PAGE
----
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If you rely on an electric skateboard for travel, you may be wondering if you’re able to take it on a plane with you. The answer is yes, but only if certain safety protocols are followed.
Most airlines will allow electric skateboards on board as long as they have smaller batteries (100-160 watt-hours) and they are carried as a carry-on item. The lithium-ion batteries in electric skateboards must be handled carefully due to their potential danger, so always understand the rules and regulations before attempting to bring one onto the plane.
As stated above, different airlines will have their own set of requirements for carrying an electric skateboard on board, so make sure to check these ahead of time!
Why Can’t I Take An Electric Skateboard On A Plane?
When planning to take an electric skateboard on a plane, it is important to familiarize yourself with the applicable rules and regulations. Most airlines have strict guidelines when it comes to battery size and capacity and the skateboard’s size itself.
If your skateboard does not meet all the requirements of your airline, then you, unfortunately, won’t be able to take it onboard with you. The majority of airlines will only allow installed Lithium-ion batteries that are under 100Wh as check-in baggage due to safety concerns, while batteries between 100Wh and 160Wh require prior approval from authorities before they can board an aircraft.
This is because if a Lithium-ion battery suffers a malfunction or short circuit in mid-flight, this could lead to disaster onboard the plane. As such, some airlines don’t even allow electric skateboards with batteries below the 100Wh mark in the cabin at all.
So for your electric skateboard travel plans, make sure you inquire about what your airline allows before booking a ticket!
What Happens If a Lithium Battery Goes On a Plane?
Traveling with a lithium-ion battery on board an airplane has a lot of people worrying. Passengers are concerned that, due to poor manufacturing or malfunctioning, the batteries may potentially explode and cause panic among passengers or damage the plane.
It is okay for lithium-ion batteries to go onboard if they meet certain power output standards as set by airlines and travel authorities; usually, these must be below 160Wh. In addition, these batteries must be cleared as carry-on or checked baggage – no electric skateboards with greater than 160Wh battery allowed!
To further protect yourself from any potential issues associated with carrying a lithium battery onboard an airplane, make sure you properly package the battery before boarding (e.g., leave spare batteries in their packages or use tape to cover the terminals). Doing so will help minimize any risk posed by taking a lithium battery on your next flight.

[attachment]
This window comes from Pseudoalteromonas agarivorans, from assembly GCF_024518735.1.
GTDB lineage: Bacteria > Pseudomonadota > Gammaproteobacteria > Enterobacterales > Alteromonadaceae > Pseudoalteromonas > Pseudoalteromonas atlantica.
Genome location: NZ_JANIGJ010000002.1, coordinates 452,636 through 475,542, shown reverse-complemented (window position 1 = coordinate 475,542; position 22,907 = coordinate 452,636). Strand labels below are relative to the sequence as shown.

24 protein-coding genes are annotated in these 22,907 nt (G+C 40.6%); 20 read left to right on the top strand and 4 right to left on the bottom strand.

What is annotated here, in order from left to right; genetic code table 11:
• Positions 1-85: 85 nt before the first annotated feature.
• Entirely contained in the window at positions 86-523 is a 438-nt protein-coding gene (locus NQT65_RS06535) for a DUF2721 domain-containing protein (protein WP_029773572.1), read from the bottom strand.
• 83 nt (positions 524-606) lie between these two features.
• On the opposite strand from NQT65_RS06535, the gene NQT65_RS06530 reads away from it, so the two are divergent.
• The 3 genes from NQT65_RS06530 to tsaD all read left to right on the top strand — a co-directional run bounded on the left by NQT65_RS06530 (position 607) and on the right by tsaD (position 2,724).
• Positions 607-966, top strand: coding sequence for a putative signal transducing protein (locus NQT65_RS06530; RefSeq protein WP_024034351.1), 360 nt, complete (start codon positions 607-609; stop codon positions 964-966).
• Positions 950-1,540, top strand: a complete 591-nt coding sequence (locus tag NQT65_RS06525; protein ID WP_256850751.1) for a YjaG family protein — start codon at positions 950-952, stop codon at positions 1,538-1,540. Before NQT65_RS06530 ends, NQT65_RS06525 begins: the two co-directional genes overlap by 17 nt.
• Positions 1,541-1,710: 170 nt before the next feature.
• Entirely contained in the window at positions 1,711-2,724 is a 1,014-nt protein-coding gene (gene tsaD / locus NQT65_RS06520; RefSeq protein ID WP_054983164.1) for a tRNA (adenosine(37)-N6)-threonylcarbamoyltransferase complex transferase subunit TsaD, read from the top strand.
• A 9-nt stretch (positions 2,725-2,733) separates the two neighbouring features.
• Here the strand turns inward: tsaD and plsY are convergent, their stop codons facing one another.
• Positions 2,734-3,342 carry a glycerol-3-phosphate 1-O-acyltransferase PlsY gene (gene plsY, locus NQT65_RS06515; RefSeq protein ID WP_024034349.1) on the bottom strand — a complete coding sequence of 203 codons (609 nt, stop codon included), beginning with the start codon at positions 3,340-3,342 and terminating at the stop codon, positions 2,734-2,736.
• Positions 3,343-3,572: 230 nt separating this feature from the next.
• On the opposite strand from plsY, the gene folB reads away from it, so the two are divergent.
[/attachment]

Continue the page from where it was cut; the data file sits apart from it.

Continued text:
What to Consider Beforehand
Before you take an electric skateboard onto a plane, there are a few things to consider concerning safety. Even though they can be taken on the plane, it is essential to follow airline regulations in order to ensure your own safety as well as that of other passengers and crew members.
Due to past incidents with exploding electric hoverboards on airplanes, flight regulations surrounding electric skateboards have become stricter. Therefore, any lithium batteries must be kept in the carry-on along with any other batteries and secured in such a way that they won’t touch other batteries or metal objects. Additionally, batteries of 160 watt-hours or more are illegal, and cannot board planes, so make sure your battery size is within the legal limit.
Always check with the airline before taking your e-skateboard onboard as certain airlines may provide additional packaging or containment for smaller lithium batteries if necessary. With all this in mind, you should be prepared for safe travels!
International Guidelines on Lithium-Ion Batteries on Airplanes
Traveling with lithium-ion batteries can be a serious concern for any traveler. That’s why it’s so important to know the international guidelines when it comes to taking them on airplanes.
The FAA and DOT don’t allow spare or loose lithium batteries in checked luggage due to the fire hazard they pose. That means if you want to take your electric skateboard, you’ll need to carry it in your carry-on, where flight attendants can keep an eye on them.
The IATA requires that all lithium batteries within luggage must also be carried as a carry-on with the passenger, and you should always call the airline before traveling out of the country to see if you can take your electric skateboard along.
The EASA also has its own regulations regarding lithium batteries – those under 100 watt-hours can go with you on the plane, while those between 100 and 160 watt-hours require approval from the airline, and those above 160 are prohibited from being taken as baggage on flights.
It’s important to keep this information in mind when traveling domestically or internationally with lithium-ion batteries!
Which Airlines Have The Strictest Rules On E-boards?
Different airlines have different rules about taking an e-board with you, and some are stricter than others. While it’s true that most electric skateboards and longboards have batteries that are less than 160Wh, and can be taken on flights for general air travel regulations, there are still some exceptions to this rule.
Some airlines don’t allow electric skateboards or penny boards of any kind, whereas others will let you take them onboard – as long as they are packed separately.